Piano Sonata No. 11 (Mozart)

From Wikipedia, the free encyclopedia
(Redirected from K. 300i)

Piano Sonata in A major
No. 11
by Wolfgang Amadeus Mozart
The beginning
KeyA major
CatalogueK. 331 / 300i
StyleClassical period
Composed1783 (1783)
MovementsAndante grazioso, Menuetto, Alla turca – Allegretto

The Piano Sonata No. 11 in A major, K. 331 / 300i, by Wolfgang Amadeus Mozart is a piano sonata in three movements.

The sonata was published by Artaria in 1784, alongside Nos. 10 and 12 (K. 330 and K. 332).[1]

The third movement of this sonata, the "Rondo alla Turca", or "Turkish March", is often heard on its own and regarded as one of Mozart's best-known piano pieces.[2][3]


The sonata consists of three movements:

  1. Andante grazioso, Adagio, Allegro, 6/8 and 3/4 time
  2. Menuetto Allegretto 3/4
  3. Alla turca – Allegretto 2/4

All of the movements are in the key of A major or A minor; therefore, the work is homotonal. A typical performance of this entire sonata takes about 20 minutes.[4]

I. Andante grazioso[edit]

Since the opening movement of this sonata is a theme and variation, Mozart defied the convention of beginning a sonata with an allegro movement in sonata form. The theme is a siciliana, consisting of two 8-measure sections, each repeated, a structure shared by each variation.

II. Menuetto[edit]

The second movement of the sonata is a standard minuet and trio movement in A major.

III. Alla turca[edit]

The last movement, marked Alla turca, popularly known as the "Turkish Rondo" or "Turkish March", is often heard on its own and is one of Mozart's best-known piano pieces.[3]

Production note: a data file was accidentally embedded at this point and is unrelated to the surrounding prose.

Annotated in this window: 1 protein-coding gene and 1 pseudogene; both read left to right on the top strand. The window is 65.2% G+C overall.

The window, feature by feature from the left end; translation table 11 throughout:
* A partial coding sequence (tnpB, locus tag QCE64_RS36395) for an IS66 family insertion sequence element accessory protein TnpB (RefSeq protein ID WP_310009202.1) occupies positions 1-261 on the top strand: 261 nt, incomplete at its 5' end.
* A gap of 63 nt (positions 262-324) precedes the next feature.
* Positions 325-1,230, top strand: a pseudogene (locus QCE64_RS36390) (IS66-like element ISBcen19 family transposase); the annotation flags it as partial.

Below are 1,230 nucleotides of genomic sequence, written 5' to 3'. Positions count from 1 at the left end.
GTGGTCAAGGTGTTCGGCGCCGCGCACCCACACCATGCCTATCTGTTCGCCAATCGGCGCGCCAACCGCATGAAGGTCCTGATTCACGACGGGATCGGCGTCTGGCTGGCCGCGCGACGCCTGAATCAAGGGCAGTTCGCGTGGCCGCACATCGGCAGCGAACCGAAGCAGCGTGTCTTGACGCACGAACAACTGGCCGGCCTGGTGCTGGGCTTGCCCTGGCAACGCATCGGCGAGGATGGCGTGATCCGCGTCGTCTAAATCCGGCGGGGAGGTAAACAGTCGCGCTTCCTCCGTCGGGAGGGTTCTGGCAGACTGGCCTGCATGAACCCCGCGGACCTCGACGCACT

{ \relative c'' {\new PianoStaff<<\new Staff{
\time 2/4 \partial 4 \tempo "Allegretto" 4=126 b16-4\p^"P.T. H.S."( a gis a-1 c8-.-3) r d16-3( c b c e8-.-4) r f16-4( e dis e-1 b'-4 a gis a b a gis a c4->) a8-.-2 c-.-4 \appoggiatura {g!32[_"(a)" a]} b8-.->[ <<fis-2 a-.-4>> <<e g-.>> <<fis a-.]>> \appoggiatura {g32-2[ a]} b8-.->[ <<fis-2 a-.-4>> <<e g-.>> <<fis a-.]>> \appoggiatura {g32-2[ a]} b8-.->[ <<fis a-.-4>> <<e g-.>> <<dis-2 fis-.-4]>> e4-- \bar ":..:" <<c8-1\mp e-.-3>> <<d! f!-.>> <<e-1 g-.-3>> <<e g-.>> a16-4( g f e) <<{d4->-2-4}\\{b8( g)}>> <<c e-.>> <<d f-.>>
}\new Staff{
\clef "bass" r4 a,,8-5([ <<c e-.)>> <<c e-.>> <<c e-.]>> a,([ <<c e-.)>> <<c e-.>> <<c e-.]>> a,-.[ <<c e-.>> a,-. <<c e-.]>> a,([ <<c e-.)>> <<c e-.>> <<c e-.]>> e,-.->[ <<b' e-.>> <<b e-.>> <<b e-.]>> e,-.->[ <<b' e-.>> <<b e-.>> <<b e-.]>> e,-.->[ <<b' e-.>> b,-. b'-.] e,4-- r c8-.[ c'-. e,-. e'-.] g,4 r
}>> } }

Mozart himself titled the rondo "Alla turca".[5] It imitates the sound of Turkish Janissary bands, the music of which was much in vogue at that time.[6]

  • Section A: This section, in A minor, consists of a rising sixteenth-note melody followed by a falling eighth note melody over a staccato eighth-note accompaniment. It is eight measures long.
  • Section B: This section introduces new material in a melody in thirds and eighth notes before varying the A section with a crescendo before falling back to piano by a modification of Section A.
  • Section C: A forte march in octaves over an arpeggiated chord accompaniment. The key changes to A major.
  • Section D: A piano continuous sixteenth note melody over a broken-chord accompaniment. This section is in the relative key, F minor.
  • Section E: A forte scale-like theme followed by a modification of section D.